An advisor calls a client and says, "Client, how are you?" "Not too good," says the client. "I've been very weak." The advisor says, "Why are you so weak?" Client says, "Because I haven't eaten in 38 days." The advisor says, "That's terrible. Why haven't you eaten in 38 days?" The client answers, "Because I didn't want my mouth to be filled with food if you should call."
Even if you are under 80 years old and have never been to the Catskills, you probably have heard this joke, or some variation of it before. It is so old, and not laugh-out-loud funny. Why tell it? Two reasons: Volatility and Client retention.
Volatility is all around us and it's not only the markets that are volatile, your clients' moods may be as well. If they're a little emotional in this environment, who can blame them? On the day of this writing (February 5), we saw major drops immediately following a week in which we experienced a big rally. The Dow Jones Industrial Average (DJIA) plummeted 370 points, or 2.9%, its biggest one-day percentage drop in nearly a year. The Nasdaq fell 73 points, or 3.1%, and the S&P 500 dropped 44 points or 3.2%. This was the first time since January 2003 that all three indexes were simultaneously down more than 3.5% in a two-day period.
Based on my very unscientific study, the consensus was advisors experienced a feeling of pure nausea. One advisor, in his best (or worst...who could tell) Marlon Brando impression said, "It's time to go back to the mattresses." If you are not familiar with this expression, it is a reference to a famous line in the movie "The Godfather." In the classic Francis Ford Coppola film, it referred to a period of gang warfare, when the soldiers of the Corleone crime family would be "holed up" in various locations to concentrate their forces and changing their regular habits to avoid being "whacked."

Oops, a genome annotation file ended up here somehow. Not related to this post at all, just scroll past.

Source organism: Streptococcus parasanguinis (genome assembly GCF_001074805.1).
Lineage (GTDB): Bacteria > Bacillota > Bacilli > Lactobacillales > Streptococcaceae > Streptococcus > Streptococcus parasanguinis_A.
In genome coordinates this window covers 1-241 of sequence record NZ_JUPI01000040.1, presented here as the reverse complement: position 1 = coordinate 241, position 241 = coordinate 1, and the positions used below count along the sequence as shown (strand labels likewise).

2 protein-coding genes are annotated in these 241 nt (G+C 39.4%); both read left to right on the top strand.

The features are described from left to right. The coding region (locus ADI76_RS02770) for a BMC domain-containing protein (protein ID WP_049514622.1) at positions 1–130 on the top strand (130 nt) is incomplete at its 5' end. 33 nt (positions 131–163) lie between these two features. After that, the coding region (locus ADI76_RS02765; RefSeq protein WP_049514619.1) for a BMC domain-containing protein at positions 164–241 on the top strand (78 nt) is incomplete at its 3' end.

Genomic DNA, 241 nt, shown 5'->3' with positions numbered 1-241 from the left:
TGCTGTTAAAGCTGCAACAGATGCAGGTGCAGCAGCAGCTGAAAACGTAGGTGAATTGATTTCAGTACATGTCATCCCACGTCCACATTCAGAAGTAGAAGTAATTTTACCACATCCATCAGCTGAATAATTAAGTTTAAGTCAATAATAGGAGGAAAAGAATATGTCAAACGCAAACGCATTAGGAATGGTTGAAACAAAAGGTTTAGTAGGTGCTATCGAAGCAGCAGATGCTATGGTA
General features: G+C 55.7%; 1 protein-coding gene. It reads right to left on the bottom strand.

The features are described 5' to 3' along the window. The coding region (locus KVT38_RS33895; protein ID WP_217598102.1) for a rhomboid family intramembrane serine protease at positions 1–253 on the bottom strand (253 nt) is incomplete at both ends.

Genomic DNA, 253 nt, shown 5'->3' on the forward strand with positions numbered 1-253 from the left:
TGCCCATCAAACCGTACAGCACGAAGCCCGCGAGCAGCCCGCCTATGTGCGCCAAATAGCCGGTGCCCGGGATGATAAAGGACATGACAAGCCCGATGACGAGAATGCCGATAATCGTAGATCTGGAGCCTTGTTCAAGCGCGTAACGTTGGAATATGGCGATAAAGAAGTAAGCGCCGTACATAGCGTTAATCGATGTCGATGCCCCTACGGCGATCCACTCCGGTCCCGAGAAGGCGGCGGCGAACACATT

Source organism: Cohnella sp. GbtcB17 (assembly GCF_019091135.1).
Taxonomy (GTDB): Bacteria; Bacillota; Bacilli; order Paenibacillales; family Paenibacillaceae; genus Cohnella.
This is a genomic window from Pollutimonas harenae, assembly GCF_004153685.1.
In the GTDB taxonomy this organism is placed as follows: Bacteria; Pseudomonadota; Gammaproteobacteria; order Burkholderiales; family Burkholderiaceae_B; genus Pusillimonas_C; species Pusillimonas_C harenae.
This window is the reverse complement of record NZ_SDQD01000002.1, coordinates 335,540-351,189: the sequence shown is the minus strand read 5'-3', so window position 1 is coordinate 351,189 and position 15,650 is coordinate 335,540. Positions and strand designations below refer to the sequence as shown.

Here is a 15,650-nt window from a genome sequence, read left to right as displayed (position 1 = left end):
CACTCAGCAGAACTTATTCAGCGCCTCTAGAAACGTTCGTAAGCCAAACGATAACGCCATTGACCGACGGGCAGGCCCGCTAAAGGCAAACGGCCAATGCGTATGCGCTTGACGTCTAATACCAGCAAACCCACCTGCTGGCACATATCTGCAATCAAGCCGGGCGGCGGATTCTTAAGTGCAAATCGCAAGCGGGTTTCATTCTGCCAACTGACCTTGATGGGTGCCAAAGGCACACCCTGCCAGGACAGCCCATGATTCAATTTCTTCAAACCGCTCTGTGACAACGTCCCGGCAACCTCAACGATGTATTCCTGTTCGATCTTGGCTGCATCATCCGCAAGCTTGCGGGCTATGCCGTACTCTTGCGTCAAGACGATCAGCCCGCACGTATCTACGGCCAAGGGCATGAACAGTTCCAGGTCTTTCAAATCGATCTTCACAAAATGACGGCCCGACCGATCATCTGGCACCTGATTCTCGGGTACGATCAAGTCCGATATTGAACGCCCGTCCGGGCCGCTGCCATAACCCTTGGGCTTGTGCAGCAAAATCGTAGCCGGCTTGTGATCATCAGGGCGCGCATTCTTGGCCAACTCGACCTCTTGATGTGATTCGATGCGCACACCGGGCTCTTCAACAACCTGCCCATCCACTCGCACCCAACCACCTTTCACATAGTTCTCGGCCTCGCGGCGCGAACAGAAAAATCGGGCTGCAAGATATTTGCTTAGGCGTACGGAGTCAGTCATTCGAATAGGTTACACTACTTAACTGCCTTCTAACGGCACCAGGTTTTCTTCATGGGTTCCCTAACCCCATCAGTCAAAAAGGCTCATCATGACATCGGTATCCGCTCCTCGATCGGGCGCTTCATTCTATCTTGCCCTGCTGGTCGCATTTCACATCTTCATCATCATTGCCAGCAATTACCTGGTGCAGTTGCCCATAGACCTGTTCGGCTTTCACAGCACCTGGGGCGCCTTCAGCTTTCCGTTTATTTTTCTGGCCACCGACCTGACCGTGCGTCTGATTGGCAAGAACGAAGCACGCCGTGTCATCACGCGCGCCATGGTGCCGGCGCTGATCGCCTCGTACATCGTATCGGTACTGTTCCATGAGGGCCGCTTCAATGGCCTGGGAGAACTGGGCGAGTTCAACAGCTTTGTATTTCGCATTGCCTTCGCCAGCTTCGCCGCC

For an advisor to have a temporary feeling of nausea may not really be harmful. It is more than understandable, considering this market is not fun. It has been one big, bad roller coaster ride and that can make anyone feel sick. But wanting to hide--that's not a good thing. Why would the advisor doing the Don Corleone impression--and unfortunately too many of his colleagues--want to hide? Because he sold, or perhaps oversold, performance as opposed to process.
Sell the Process, not the Performance
When performance is sold, the only thing that is guaranteed is that there are no guarantees. The underlying problem with selling performance is that you and your clients are psychologically unprepared for downturns like the ones we have been experiencing of late. You may blame the markets, but your clients are going to blame you when the market declines. You are betting your livelihood, and those of your clients, on something that neither of you have any control over.
Now, if you are reading this article you most likely are not one of the advisors heading to the mattresses, but you perhaps are still feeling that angst and some distress (perhaps even some nausea). I can tell you to relax--but that's much easier said than done. However, it may still be doable if your communication/education strategy is up to par.
It's important that you not only address what is happening now, but to have a consistent strategy that has been in effect throughout your relationship with the client, carrying through reviews and during other times of market madness. When expectations are regularly managed and communication is consistent, you and your client are more psychologically prepared for downturns. Thus, it makes it more tolerable to weather that downturn.
Therefore, it all comes down to your process. It must be repeatable, scalable and consistent. In the words of Warren Buffett: "To invest successfully over a lifetime does not require a stratospheric IQ, unusual business insight or inside information. What's needed is a sound intellectual framework for decisions and the ability to keep emotions from corroding that framework."